We made a brief drop off stop at Falmouth before pulling into Montego Bay at 12.30 p.m. which was the final destination for all but five of us. We were decanted into a smaller bus and told our leg to Negril would take 85 minutes.
It was ironic that we drove past our hotel in Hanover to get to Negril and had to get a taxi at a cost of approximately £15 to come back to it.
I stayed awake throughout the seven hour it took door-to-door because I didn’t want to miss a single sight of this amazingly beautiful island of mountains, valleys, rivers and sea. I could fully appreciate why Jamaica is called the land of wood and water.
*Manish water = soup made from the testicles of the goat
Saturday 22nd March 2014
If you are ever in Kingston make an effort to head out to Port Royal to Gloria’s Fish Place. You will understand why people come for miles to sample the array of fish on offer.
I had the Escovish fish with fried bammy*, my firend the garlic prawns also with fried bammy, and her husband the steamed goat fish with seamed bammy. (I didn’t realise you could steam bammy).
The place was heaving when we got there, and although we had placed our order half an hour before we arrived it still took 45 minutes before we got it.
The wait gave us a chance to catch up with a couple of my friend’s husbands friends –also out there to eat fish. They were two brothers who are both doctors at the University of the West Indies; named Disraeli and Clinton.
*Bammy – a round cake made of ground cassava.
Saturday 22nd March 2014
After a long night of catching up with my friend that I’ve not seen since we were both 17 years old, it was past midday before we sat down to the delicious brunch of salt fish, cabbage, plantain, yam, dashine, and dumplings that she had prepared.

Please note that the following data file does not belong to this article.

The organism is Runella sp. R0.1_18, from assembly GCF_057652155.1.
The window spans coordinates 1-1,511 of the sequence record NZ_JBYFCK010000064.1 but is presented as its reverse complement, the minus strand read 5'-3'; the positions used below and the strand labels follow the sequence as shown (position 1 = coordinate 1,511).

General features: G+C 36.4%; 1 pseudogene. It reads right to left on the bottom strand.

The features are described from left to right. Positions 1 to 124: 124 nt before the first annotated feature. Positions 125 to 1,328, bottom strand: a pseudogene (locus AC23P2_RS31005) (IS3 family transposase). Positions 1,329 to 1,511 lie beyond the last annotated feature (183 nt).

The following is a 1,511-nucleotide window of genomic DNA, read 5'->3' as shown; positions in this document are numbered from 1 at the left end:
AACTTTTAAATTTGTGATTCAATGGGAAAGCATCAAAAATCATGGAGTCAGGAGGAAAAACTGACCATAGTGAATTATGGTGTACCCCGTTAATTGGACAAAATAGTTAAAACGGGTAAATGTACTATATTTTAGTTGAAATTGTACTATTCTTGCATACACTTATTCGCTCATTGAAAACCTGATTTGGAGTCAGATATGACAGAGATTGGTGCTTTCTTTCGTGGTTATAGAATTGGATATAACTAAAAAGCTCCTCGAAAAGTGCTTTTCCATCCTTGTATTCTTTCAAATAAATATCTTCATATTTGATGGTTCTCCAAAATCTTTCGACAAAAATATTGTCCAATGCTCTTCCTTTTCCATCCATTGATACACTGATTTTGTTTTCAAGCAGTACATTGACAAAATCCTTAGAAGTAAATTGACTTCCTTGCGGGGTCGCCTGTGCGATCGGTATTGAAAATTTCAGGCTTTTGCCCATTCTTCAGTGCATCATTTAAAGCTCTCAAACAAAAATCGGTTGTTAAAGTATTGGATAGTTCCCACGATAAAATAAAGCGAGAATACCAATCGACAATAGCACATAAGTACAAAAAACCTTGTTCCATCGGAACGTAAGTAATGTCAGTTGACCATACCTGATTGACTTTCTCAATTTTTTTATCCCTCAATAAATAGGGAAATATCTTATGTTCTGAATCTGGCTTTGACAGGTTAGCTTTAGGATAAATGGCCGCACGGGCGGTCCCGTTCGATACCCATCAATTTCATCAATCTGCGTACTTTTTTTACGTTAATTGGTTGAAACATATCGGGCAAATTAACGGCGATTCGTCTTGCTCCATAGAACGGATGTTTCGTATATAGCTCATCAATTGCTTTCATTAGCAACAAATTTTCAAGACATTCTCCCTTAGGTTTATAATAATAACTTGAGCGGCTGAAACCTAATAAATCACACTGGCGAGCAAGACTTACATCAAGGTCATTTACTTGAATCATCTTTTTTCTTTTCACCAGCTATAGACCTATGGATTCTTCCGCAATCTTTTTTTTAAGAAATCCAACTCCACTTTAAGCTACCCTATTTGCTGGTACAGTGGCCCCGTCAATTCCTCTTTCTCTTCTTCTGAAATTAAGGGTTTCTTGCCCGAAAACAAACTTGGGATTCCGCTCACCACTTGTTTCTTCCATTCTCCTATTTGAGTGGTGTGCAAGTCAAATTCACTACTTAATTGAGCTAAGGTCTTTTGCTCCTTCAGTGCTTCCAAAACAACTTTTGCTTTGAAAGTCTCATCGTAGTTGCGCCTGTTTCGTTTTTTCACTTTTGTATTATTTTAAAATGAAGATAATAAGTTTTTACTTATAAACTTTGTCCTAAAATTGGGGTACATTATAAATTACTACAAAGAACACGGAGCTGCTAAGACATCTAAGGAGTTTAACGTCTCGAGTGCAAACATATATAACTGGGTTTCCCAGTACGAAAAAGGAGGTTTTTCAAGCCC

During our meal her husband received two calls from friends who had previously lived in England. They agreed to come over for drinks and it felt like we had an instant party.
We sat out on their veranda unaffected by the overcast and occasionally drizzly day outside and soothed by the gently swaying of my friend’s fish. It’s one of the great things about living in hot countries – rain does not equate with cold.
After a life time of drinking my rum with coke I was introduced to a new mixer. Ting is a Jamaican grapefruit soda which works remarkably well with Wray and Nephew white over proof rum (70% by volume) and lashings of ice. Slipped down way too easily, and very moreish.
It was a meeting of Directors and CEOs of diverse organisations such as transport, University, power and shipping. These were people at the top of their game who had travelled extensively, and the one thing they had in common was their love of Jamaica. We talked about the unique blend that can make this island (for some) the worst and (for others) the best place to live. While some are desperate to leave, others are queuing up to return.
Friday 21st March 2014